The most inspiring book I’ve ever read was Arnold: The Education of a Bodybuilder by Arnold Schwarzenegger.
Naturally, when he released Total Recall: My Unbelievably True Life Story, this time with much more years of experience and a lifetime of accomplishments, I was beyond excited to get into it.
However, when compared to his first, Total Recall could only be described as one thing: a let down.
It doesn’t have the same physical insights, and it doesn’t delve deep into the mind of a champion.
There is less adrenaline pumping and his hunger for success doesn’t seep through the pages like it did the first time.
Still, there are some noteworthy insights once you get beyond the hogey smoking, ego stoking, and beard stroking:
A complete faith in oneself and a belief in one’s abilities is the critical factor to overcoming any challenge, whether it is an acting gig, buying up pieces of LALA land, or even becoming the first Governator in history.
He tried to be humble when talking about his past mistakes, such as fathering a child with the nanny, and a foray into the world of anabolic steroids, but he fails at this. He is simply not a humble dude, and similar to Lance Armstrong’s coming out podcast, he struggles to talk about himself in a less than spectacular way.
No one likes to say that they made mistakes, especially when deep down they know they also put in more work than the humans that are going to critique them could possibly imagine.
Finishing the book became less than exciting, but when Arnold laid out his 10 rules for life as the finale, I couldn’t help but lean in. This is the part where the man becomes myth, the set of principles and habits that drove him to the apex of industry. This powerful part of the book, does not let down.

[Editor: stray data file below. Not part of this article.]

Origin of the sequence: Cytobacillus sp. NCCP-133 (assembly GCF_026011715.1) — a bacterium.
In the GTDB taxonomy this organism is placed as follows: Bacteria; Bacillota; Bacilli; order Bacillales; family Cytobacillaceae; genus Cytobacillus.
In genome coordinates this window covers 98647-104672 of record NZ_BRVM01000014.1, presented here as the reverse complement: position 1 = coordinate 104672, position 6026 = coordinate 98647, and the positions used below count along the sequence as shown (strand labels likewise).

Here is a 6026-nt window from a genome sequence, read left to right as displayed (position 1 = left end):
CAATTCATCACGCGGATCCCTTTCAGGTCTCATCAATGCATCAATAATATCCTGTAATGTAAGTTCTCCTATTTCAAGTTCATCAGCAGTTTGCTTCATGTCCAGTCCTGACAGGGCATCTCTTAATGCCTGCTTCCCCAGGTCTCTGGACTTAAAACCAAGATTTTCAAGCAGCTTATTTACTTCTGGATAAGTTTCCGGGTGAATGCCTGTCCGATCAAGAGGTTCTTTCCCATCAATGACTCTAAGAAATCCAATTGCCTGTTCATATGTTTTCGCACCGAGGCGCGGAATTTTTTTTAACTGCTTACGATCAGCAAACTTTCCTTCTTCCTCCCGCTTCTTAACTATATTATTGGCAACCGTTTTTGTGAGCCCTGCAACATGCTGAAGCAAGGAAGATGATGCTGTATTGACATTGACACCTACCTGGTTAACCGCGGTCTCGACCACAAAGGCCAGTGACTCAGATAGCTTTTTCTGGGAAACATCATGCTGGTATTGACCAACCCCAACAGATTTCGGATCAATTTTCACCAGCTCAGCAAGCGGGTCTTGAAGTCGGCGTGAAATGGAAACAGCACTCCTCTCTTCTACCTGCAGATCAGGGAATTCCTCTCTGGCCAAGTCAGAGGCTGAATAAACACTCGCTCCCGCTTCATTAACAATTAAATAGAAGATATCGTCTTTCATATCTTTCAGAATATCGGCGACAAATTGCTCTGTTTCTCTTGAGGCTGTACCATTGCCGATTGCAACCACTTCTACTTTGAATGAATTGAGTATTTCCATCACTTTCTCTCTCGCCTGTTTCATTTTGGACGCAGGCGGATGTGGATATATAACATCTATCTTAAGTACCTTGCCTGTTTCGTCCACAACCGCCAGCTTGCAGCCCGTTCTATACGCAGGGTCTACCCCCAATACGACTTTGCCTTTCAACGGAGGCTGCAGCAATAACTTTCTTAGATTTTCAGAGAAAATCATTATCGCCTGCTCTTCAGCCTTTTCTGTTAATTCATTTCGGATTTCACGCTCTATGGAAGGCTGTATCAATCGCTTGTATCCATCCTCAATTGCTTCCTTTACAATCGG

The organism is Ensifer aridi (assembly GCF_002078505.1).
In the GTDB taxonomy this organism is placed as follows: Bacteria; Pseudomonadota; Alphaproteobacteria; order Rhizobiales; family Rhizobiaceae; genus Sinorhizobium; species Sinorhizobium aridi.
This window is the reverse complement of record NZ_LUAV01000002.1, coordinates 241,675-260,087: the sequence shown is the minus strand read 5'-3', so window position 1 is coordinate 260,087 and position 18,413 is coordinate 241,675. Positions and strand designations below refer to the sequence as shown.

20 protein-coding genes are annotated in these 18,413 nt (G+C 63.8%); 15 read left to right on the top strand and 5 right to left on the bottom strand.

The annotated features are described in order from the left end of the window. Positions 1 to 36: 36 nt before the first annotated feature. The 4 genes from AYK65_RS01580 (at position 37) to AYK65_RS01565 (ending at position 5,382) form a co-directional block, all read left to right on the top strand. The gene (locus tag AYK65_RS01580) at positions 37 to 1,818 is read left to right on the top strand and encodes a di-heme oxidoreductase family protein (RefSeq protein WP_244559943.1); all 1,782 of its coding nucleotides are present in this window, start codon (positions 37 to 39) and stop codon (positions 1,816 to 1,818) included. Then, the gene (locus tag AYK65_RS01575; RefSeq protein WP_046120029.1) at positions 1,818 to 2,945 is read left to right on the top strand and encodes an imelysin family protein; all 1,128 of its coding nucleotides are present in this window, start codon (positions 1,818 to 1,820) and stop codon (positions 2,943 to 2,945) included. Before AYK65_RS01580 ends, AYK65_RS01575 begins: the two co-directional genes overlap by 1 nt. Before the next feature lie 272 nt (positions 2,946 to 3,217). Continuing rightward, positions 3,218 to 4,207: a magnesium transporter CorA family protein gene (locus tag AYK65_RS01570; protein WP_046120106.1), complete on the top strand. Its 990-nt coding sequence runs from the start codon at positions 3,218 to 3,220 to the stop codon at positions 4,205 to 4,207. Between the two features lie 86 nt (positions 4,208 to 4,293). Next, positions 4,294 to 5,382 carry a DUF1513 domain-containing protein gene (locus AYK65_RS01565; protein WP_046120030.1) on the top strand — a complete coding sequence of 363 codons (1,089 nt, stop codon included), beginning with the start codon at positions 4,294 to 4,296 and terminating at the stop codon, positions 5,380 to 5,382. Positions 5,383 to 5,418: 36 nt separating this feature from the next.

10 RULES BY ARNOLD SCHWARZENEGGER
2. Don’t overthink.
3. Forget Plan “B.”
4. You can use outrageous humor to settle a score.
5. A day has 24 hours.
Perhaps beyond any other claim to fame, Arnold is interesting because of how he was able to accomplish so much in the U.S. in such a short time. Of course, much of it is accredited to his drive and unmatched belief in himself. However, in many of his speeches today, he insists that much of it was due to the fact that took advantage of every single hour of every single day. He says that a day has 24 hours, and within those hours, you can train/learn/become anything.
6. Reps, reps, reps.
There are no shortcuts. It took hundreds and even thousands of repetitions for me to learn to hit a great three-quarters back pose, deliver a punchline, dance the tango in ‘True Lies,’ paint a beautiful birthday card, and say ‘I’ll be back’ just the right way. … No matter what you do in life, it’s either reps or mileage. – Arnold
7. Don’t blame your parents.
8. Big change takes cajones.
9. Take care of your body and your mind.
10. Stay hungry.
In order to do more and more, you have to keep that fire lit. You have to embody a mindset that is never satisfied, relentless, and always hungry.
You’ll have plenty of time to rest when you’re in the grave. Live a risky life and a spicy life and like Eleanor Roosevelt said, ‘Every day do something that scares you.’ – Arnold